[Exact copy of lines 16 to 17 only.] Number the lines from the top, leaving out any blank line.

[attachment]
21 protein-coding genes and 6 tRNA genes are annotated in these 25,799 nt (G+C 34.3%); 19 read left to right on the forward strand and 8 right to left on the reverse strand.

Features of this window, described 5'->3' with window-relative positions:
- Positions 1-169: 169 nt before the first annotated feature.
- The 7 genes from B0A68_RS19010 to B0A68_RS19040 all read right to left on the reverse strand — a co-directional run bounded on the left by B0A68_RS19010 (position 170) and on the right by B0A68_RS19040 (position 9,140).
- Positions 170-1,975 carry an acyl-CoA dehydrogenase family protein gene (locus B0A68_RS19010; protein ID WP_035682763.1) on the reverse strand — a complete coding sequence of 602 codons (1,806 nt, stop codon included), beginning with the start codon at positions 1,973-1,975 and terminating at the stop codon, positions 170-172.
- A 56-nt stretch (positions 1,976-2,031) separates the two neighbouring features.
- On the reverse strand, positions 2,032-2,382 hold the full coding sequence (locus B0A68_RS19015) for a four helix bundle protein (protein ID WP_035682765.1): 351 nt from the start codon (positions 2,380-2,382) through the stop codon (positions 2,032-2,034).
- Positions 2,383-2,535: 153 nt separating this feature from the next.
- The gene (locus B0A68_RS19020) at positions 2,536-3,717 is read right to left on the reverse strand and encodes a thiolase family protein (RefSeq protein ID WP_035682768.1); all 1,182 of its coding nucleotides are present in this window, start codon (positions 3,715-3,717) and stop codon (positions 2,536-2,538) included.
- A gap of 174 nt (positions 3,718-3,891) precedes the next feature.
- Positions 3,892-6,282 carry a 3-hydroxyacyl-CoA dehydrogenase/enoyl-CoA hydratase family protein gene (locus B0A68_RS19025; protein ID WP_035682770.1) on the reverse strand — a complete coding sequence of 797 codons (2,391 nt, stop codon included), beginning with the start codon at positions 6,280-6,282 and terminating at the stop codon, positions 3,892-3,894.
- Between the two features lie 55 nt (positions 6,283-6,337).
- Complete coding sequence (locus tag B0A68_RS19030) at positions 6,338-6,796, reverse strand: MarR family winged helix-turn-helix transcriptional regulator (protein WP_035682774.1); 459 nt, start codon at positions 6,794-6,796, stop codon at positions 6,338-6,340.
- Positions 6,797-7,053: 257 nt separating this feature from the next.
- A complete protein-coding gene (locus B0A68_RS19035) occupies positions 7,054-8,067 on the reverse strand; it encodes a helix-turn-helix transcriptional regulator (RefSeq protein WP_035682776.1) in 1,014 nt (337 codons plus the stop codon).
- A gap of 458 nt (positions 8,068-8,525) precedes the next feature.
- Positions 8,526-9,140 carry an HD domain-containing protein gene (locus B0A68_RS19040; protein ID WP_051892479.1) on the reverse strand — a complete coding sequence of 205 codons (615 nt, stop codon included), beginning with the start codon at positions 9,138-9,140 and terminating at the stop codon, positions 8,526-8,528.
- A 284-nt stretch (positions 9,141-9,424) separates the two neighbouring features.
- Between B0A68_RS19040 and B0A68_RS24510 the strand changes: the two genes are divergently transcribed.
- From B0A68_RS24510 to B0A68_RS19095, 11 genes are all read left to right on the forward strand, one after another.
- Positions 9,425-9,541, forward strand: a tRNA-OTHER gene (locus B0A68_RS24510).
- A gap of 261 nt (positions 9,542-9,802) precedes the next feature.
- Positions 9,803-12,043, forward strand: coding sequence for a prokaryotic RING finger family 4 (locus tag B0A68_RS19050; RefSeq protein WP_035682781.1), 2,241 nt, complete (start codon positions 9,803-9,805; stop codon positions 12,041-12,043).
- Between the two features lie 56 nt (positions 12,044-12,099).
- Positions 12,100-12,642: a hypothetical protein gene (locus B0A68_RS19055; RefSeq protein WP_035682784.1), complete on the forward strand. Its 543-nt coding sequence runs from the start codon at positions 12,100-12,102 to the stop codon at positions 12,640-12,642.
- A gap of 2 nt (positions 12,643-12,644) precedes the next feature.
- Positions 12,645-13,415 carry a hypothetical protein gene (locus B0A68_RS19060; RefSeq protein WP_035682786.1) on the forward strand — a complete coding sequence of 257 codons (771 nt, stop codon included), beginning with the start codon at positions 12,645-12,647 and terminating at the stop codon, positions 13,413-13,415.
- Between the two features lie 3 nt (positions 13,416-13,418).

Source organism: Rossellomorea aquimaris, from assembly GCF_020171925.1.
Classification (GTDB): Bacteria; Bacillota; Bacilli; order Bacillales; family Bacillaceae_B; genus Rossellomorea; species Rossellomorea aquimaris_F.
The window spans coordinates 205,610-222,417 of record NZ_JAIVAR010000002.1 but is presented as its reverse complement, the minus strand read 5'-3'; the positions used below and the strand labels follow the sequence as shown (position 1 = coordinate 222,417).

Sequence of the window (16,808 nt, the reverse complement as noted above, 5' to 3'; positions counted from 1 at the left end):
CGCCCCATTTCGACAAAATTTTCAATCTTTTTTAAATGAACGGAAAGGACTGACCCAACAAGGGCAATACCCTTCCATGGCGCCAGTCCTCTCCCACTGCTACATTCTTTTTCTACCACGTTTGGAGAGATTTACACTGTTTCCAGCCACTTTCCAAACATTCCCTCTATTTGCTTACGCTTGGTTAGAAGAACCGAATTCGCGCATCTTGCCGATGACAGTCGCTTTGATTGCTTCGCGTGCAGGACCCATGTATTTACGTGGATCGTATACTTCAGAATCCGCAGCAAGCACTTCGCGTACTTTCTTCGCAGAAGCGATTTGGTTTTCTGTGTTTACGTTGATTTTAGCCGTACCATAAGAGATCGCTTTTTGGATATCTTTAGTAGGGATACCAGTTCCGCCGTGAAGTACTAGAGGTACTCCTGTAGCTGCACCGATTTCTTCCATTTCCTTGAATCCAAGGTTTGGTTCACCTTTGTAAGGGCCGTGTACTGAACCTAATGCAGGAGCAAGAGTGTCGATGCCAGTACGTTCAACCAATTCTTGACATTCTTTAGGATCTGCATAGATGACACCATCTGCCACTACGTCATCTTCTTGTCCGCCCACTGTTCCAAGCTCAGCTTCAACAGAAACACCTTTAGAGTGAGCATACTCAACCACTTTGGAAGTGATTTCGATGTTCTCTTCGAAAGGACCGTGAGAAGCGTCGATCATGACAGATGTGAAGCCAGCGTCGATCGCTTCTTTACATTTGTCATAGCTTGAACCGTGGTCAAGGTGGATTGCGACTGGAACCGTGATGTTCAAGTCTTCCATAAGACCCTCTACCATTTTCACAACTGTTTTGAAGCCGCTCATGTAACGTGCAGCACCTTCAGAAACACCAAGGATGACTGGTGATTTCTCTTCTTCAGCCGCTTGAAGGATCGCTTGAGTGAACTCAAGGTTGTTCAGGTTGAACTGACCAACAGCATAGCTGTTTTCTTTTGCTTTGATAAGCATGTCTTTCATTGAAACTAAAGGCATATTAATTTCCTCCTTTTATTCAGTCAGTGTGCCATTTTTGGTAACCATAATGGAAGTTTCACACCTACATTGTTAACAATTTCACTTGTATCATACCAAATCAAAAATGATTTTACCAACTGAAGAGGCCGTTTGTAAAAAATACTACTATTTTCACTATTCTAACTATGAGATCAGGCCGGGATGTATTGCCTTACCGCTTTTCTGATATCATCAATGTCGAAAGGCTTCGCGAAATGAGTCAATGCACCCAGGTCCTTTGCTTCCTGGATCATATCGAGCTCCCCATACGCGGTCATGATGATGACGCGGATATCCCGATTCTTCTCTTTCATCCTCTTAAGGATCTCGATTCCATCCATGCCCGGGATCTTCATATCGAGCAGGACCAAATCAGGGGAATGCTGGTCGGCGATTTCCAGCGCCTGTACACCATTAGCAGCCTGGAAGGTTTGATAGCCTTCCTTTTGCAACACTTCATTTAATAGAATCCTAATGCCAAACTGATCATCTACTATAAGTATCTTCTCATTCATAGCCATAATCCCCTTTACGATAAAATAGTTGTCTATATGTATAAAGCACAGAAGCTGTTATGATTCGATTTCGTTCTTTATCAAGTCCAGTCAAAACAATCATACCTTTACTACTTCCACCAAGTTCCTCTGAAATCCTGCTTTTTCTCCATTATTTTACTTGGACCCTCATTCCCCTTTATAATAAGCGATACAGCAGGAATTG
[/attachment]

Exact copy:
- A gap of 458 nt (positions 8,068-8,525) precedes the next feature.
- Positions 8,526-9,140 carry an HD domain-containing protein gene (locus B0A68_RS19040; protein ID WP_051892479.1) on the reverse strand — a complete coding sequence of 205 codons (615 nt, stop codon included), beginning with the start codon at positions 9,138-9,140 and terminating at the stop codon, positions 8,526-8,528.